Are Sugars the New Public Enemy No. 1?

Now that food and beverage companies will have to highlight added sugars on their new Nutrition Facts panels, product developers must keep them at a minimum. But How? Downsizing packages is one way, sugar substitutes are another. But consumers don't just want the new sweeteners to reduce calories; taste matters above all else.

By Lauren R. Hartman, Product Development Editor

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Sugar has never been such a public enemy. Blamed for obesity, contributing to heart disease, diabetes and other health threats, sugar is the cause of additional taxes on sodas, is what consumers are trying to eliminate from their diets, and has even been given a second line on the upcoming Nutrition Facts panel.

Added sugars will be called out on a separate line on the FDA's updated Nutrition Facts panel, which originally was to become the rule this July 26 but has been delayed indefinitely, probably till January 2020. Whole fruit, fruit pieces, dried fruit, pulps and purees (which contain intrinsic sugars) are not considered added sugars. If a fruit juice blend is reconstituted such that the sugar concentration is less than what would be expected in the same amount of the single-strength juice, the added sugar declaration would be zero. But if the sugar concentration is greater, the amount of the excess sugar must be declared as added sugars.

Such a scarlet letter may prompt some companies to reformulate products to minimize how much sugar has been added. Or if they find a suitable way to swap sugar with alternative sweeteners, formulators may face higher costs, supply issues or consumer challenges tied to these "artificial" ingredients.

Still, consumers admit they can't live without a sweet taste. So researchers at food giants, startups and universities are looking for new ways to make foods sweet without putting people's health at risk.

"It’s very difficult, very complex," admits Nestlé scientist Olivier Roger, who’s spearheading a global sugar-reduction program. "We still don’t have the magic solution that would replace sugar.”

Nestle's close, though, as researchers have restructured sugar so that 40 percent less could be used in certain products. This hollowed-out sugar molecule dissolves rapidly when eaten but is perceived to be just as sweet, allowing consumers to taste it immediately. But that's the problem. The structure dissolves in water, which is present in most foods. Luckily for Nestlé, chocolate is one of the few foods that's not aqueous.

Hershey KissesA study released by the Consumer Goods Forum ( found the 102 food companies it surveyed reformulated more than 180,000 of their products to "support healthier diets and lifestyles, and address public health priorities."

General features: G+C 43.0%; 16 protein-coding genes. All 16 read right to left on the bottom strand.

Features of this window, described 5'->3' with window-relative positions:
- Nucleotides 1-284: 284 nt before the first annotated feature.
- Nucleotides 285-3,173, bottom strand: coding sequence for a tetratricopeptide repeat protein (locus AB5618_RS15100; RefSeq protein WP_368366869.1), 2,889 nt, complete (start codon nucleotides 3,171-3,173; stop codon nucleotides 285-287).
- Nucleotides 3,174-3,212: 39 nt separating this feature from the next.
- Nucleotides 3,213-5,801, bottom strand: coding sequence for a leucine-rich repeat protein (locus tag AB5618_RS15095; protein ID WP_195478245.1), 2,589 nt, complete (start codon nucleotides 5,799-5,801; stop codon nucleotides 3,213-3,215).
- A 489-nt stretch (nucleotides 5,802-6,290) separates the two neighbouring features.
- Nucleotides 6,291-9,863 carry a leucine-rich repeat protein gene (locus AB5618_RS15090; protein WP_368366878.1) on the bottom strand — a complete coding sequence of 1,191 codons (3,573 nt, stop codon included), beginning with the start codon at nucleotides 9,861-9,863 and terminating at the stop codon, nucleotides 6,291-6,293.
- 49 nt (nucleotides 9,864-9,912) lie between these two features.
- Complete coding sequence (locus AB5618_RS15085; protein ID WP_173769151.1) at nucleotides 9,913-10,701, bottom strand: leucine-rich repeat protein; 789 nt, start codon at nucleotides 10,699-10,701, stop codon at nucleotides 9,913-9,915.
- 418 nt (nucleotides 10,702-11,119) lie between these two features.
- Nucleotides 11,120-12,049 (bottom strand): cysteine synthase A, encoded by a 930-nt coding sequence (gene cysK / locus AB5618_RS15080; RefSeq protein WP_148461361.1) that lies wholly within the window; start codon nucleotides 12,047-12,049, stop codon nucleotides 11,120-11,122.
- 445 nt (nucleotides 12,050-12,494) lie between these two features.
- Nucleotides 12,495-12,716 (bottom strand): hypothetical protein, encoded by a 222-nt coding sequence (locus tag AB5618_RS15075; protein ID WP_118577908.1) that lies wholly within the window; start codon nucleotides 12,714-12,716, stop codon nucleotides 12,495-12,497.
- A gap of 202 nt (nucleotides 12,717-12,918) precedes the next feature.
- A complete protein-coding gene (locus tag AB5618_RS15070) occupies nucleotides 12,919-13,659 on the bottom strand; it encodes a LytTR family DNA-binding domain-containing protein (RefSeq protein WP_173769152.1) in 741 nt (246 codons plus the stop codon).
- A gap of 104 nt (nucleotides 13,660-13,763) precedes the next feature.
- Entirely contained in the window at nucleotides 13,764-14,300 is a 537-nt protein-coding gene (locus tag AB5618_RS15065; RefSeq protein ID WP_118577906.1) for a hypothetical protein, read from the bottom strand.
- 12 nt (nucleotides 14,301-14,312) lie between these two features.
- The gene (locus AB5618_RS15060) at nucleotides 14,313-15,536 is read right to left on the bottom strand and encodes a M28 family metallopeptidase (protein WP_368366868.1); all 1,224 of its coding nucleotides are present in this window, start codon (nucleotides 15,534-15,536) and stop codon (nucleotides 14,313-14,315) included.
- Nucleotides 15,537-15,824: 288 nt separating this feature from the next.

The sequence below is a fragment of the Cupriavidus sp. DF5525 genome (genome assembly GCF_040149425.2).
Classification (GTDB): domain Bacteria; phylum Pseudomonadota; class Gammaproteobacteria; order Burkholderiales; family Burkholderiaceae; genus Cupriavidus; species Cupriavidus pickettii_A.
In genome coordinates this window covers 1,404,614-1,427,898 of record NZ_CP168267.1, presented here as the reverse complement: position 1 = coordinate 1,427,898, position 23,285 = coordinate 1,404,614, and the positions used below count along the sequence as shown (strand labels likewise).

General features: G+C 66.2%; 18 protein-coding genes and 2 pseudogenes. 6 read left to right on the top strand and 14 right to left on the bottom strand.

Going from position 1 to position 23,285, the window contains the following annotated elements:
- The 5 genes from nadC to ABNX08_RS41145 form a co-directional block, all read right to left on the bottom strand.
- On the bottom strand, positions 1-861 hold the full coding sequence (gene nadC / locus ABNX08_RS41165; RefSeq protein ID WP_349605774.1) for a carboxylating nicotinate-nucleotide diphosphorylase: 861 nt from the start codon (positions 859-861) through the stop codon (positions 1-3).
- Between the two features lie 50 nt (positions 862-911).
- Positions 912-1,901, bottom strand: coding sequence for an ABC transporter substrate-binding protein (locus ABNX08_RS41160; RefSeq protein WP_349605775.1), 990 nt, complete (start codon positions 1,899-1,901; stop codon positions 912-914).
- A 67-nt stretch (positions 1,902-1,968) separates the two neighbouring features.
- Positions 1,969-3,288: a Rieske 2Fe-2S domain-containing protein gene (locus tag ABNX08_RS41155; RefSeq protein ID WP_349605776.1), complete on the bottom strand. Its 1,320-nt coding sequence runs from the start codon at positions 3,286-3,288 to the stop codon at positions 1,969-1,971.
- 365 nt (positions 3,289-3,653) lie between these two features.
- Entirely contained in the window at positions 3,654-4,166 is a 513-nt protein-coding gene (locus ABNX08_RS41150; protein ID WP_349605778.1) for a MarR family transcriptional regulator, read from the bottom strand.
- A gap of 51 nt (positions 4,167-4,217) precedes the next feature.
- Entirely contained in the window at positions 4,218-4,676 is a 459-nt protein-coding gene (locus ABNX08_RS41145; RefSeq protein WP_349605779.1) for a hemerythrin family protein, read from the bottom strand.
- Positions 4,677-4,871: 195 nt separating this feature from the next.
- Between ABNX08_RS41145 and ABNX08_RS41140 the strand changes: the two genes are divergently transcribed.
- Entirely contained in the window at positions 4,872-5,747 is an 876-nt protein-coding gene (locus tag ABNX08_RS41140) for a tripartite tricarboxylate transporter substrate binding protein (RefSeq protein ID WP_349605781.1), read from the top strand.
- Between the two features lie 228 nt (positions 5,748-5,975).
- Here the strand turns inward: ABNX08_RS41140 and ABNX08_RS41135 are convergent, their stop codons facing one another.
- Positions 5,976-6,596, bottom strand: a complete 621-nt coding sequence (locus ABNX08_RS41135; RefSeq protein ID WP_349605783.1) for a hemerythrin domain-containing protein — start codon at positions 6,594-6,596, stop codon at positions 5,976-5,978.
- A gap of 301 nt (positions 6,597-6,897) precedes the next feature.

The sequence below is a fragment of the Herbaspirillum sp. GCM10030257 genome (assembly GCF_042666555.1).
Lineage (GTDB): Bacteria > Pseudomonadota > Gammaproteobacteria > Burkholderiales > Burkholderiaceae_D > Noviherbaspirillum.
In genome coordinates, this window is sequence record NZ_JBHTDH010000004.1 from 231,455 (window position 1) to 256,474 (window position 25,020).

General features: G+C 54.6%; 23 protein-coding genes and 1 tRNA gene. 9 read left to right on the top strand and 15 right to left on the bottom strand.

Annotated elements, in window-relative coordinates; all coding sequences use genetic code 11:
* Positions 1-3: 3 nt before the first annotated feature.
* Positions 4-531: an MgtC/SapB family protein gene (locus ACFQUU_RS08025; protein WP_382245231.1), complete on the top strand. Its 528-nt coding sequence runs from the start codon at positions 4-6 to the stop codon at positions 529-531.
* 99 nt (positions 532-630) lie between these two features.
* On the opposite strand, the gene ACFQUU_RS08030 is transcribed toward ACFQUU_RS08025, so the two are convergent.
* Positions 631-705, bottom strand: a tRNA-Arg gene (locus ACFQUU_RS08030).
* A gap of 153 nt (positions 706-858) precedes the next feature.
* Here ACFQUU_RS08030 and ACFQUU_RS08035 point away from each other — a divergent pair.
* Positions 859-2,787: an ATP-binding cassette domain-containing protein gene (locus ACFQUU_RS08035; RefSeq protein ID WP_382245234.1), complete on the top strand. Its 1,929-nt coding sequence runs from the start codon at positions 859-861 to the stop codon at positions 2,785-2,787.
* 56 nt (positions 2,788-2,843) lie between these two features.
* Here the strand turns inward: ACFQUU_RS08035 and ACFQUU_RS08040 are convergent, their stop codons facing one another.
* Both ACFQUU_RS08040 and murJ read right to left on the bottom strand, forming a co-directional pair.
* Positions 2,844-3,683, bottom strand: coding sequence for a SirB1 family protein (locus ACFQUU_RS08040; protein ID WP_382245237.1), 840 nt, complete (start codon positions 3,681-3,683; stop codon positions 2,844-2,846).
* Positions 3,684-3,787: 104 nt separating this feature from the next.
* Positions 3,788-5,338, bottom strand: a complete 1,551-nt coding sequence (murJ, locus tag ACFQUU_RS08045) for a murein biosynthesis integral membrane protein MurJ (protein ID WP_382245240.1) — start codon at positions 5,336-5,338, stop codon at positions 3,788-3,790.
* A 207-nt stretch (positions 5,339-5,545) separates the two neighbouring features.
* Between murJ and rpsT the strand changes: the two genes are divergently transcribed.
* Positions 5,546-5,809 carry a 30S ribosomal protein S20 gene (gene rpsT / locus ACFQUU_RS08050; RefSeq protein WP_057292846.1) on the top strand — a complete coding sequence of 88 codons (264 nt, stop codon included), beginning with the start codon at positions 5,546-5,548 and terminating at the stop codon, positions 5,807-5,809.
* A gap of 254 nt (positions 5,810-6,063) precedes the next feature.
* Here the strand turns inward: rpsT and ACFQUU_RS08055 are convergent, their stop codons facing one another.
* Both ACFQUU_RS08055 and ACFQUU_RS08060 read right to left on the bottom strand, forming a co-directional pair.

Hershey will "kiss" a lot of sugar goodbye with its goal of reducing the calorie counts in half of its individually wrapped standard- and king-size candy bars to 200 calories or fewer by 2022. To do this, Hershey will reformulate some treats, introduce new ones and adjust the sizes of others.

Juice brands are refining their offerings, and marketing and processing their products in different ways. “When we started, I think our average juice had roughly 25g of sugar per bottle,” Suja Juice CEO and co-founder Jeff Church recently told BevNET. “Today, it’s about 10g. We’ve listened to what consumers have told us, which is that they don’t want so much sugar unless there’s a reason to have it. So we’ve been on a steady slope of innovating, ideally with less than 10g of sugar per bottle in mind.”

Suja JuiceReplacing conventional sugar with non-nutritive sweeteners can be difficult if the sweetness values or physical and chemical properties of the substitutes differ greatly from those of sucrose. Liquid sweeteners like honey and agave offer flavor and texture and, like sucrose, can assist with functionality like caramelization and color, fermentation/preservation, tenderness, creaming and possibly bulking. But such liquid sweeteners don't work for everything, and are deemed "added sugars" in the final Nutrition Facts update ruling.

Sugar alcohols, such as sorbitol, xylitol, lactitol, mannitol, erythritol and maltitol, are used as both natural sugar substitutes and food additives. They're popular mainly due to their lower caloric values and glycemic indexes as well as anticariogenic effects. Their sweetness varies from 25 to 100 percent as sweet as sugar and often are combined with other sweeteners in sugar-free candy and chewing gum, cookies and other treats. Sugar alcohols sometimes come with gastrointestinal side effects, however, the most common problem being bloating and diarrhea.

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